Science & Research

Ban on ‘mitochondrial replacement’ dooms children, experts say

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Ban on ‘mitochondrial replacement’ dooms children, experts say

April 25, 2018 0 comments

Nestled within the 2016 federal spending bill is a brief unrelated provision, or “rider,” which became law in December of 2015.

Contemplative studies examines future growth, addresses past criticism

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Contemplative studies examines future growth, addresses past criticism

April 23, 2018 0 comments

For 11 hours a day, Lan Anh Pham ’18 meditated under rigorous Vipassana tradition in rural Wisconsin as part of a 10-day meditation retreat during her sophomore year.

University doctoral candidate investigates dwindling rabbit species native to campus

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University doctoral candidate investigates dwindling rabbit species native to campus

April 23, 2018 0 comments

It is hard to believe that the wide-eyed, puffy-tailed rabbits that scurry around campus are actually an invasive species, while the species native to the region is disappearing.

Researchers study kimchi fermentation

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Researchers study kimchi fermentation

April 22, 2018 0 comments

Kimchi, a Korean side dish composed of seasoned, fermented vegetables, has become popular in recent years, especially among health-conscious consumers.

Baylor Fox-Kemper will work with 20 other scientists to write a chapter of the IPCC report to explain ocean dynamics, sea levels and the cryosphere.

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University scientist to contribute to next global climate report

April 22, 2018 0 comments

Baylor Fox-Kemper, associate professor of earth, environmental and planetary sciences, was selected as a coordinating lead author for a chapter of the next global climate assessment by the Intergovernmental Panel on Climate Change.

Kenneth Miller ’70 dissects free will in new book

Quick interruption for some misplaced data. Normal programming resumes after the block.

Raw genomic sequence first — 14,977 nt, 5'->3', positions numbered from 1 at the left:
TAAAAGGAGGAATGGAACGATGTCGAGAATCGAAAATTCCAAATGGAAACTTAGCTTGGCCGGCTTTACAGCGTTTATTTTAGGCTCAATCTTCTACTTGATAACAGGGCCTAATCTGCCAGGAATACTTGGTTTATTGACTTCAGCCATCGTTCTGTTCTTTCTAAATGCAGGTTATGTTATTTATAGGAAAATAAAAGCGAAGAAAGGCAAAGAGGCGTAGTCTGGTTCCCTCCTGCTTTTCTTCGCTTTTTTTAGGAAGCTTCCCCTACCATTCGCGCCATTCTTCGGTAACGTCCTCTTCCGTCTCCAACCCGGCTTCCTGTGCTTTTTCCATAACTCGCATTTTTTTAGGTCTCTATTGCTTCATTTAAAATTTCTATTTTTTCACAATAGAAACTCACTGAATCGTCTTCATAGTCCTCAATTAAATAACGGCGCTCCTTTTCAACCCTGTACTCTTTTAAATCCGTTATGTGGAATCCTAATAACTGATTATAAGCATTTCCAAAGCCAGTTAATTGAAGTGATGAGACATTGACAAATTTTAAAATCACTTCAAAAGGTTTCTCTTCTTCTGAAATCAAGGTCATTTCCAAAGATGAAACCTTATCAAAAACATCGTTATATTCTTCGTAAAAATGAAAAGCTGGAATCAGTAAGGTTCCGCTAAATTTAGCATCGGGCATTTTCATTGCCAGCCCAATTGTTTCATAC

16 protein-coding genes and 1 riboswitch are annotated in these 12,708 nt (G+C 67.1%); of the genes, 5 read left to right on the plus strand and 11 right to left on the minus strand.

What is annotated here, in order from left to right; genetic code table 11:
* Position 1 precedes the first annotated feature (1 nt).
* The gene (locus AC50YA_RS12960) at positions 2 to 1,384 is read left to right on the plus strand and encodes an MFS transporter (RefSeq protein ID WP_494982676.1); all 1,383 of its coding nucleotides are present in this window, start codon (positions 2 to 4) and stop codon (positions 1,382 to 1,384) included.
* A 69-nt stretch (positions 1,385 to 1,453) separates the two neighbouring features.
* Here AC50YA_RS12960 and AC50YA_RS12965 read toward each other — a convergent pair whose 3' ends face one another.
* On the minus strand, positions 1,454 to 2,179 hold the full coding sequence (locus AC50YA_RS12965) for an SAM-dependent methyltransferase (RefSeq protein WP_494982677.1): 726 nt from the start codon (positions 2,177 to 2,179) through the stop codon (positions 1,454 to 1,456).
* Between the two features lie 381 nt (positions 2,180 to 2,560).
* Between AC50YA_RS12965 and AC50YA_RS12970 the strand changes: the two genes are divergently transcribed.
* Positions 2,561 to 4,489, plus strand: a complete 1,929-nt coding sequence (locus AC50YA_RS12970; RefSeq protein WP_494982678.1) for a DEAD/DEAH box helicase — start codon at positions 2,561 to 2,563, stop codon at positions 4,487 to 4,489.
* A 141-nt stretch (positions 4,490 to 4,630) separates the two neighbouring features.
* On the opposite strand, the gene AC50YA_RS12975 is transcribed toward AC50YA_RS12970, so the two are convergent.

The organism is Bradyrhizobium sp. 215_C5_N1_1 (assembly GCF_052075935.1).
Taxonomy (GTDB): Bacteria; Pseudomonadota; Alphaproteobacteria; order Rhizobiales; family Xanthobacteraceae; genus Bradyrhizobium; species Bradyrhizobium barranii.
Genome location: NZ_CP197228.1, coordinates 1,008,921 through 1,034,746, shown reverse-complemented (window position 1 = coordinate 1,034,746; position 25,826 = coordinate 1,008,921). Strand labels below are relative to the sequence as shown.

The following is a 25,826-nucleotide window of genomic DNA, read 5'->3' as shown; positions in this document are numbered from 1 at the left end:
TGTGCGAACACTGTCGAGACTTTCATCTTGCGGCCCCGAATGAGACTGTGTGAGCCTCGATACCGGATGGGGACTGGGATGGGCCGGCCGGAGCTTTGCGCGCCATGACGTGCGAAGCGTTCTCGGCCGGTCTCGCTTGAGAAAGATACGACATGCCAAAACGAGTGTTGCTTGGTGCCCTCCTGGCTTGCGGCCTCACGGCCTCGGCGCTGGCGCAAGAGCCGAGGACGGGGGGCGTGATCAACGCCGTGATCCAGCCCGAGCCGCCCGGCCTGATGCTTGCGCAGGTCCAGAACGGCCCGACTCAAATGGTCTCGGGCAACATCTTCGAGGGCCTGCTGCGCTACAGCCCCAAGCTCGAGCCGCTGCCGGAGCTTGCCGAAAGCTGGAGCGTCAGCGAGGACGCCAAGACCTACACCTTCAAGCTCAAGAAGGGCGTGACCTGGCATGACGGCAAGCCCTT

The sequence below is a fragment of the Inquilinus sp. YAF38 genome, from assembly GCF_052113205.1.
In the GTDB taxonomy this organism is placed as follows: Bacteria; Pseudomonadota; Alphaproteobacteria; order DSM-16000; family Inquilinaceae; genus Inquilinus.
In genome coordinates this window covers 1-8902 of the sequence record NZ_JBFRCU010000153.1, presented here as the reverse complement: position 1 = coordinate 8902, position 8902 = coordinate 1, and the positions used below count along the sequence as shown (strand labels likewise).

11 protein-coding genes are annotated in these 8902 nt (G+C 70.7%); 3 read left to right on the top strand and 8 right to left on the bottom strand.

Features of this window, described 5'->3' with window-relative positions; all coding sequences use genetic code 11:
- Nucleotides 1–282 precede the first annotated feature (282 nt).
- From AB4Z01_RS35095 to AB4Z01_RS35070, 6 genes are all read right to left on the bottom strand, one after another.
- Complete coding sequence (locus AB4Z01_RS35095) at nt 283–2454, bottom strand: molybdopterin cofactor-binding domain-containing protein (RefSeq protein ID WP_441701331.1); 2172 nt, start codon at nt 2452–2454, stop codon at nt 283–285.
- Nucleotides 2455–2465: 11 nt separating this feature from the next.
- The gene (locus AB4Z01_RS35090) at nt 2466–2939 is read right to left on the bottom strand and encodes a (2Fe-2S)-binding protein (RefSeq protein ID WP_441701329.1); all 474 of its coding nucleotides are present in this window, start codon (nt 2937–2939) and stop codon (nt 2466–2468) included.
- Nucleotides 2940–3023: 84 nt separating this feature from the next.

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Kenneth Miller ’70 dissects free will in new book

April 20, 2018 0 comments

What began as a debate in 1981 between Professor of Biology Kenneth Miller ’70 and scientific creationist Henry Morris has evolved into the publication of a biology textbook, involvement in court cases and the publication of books “The Human Instinct: How We Evolved to Have Reason, Consciousness, and Free Will.”

Researchers have found that Sumatran rhinoceroses, which are close to extinction, were driven from their habitats by agriculture practices, disputing the idea that they were genetically doomed to die out.

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Sumatran rhinos nearing extinction due to farming, hunting

April 20, 2018 0 comments

Sumatran rhinoceroses once inhabited a vast expanse of land in mainland East Asia, according to a new study by University professors.

$100 million gift to bolster brain science research

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$100 million gift to bolster brain science research

April 18, 2018 0 comments

The Brown Institute for Brain Science is receiving a $100 million gift from Robert Carney ’61 and Nancy Carney, one of the largest single donations ever given to the University.

Thirty University students, alums chosen for grants

Thirty University students, alums chosen for grants

April 15, 2018 0 comments

After proposing projects on topics ranging from particle physics to the mechanisms of chewing in animals, 30 University students and alums have been selected as winners of the National Science Foundation’s Graduate Research Fellowship.

Firas Khatib, assistant professor in computer and information science at UMass Dartmouth, created a video game that helps solve protein-folding problems and harnesses  “human intelligence on a mass scale.”

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Educational program unites video games, protein folding

April 12, 2018 0 comments

Imagine playing a video game that also makes scientific contributions to the field of computational biology.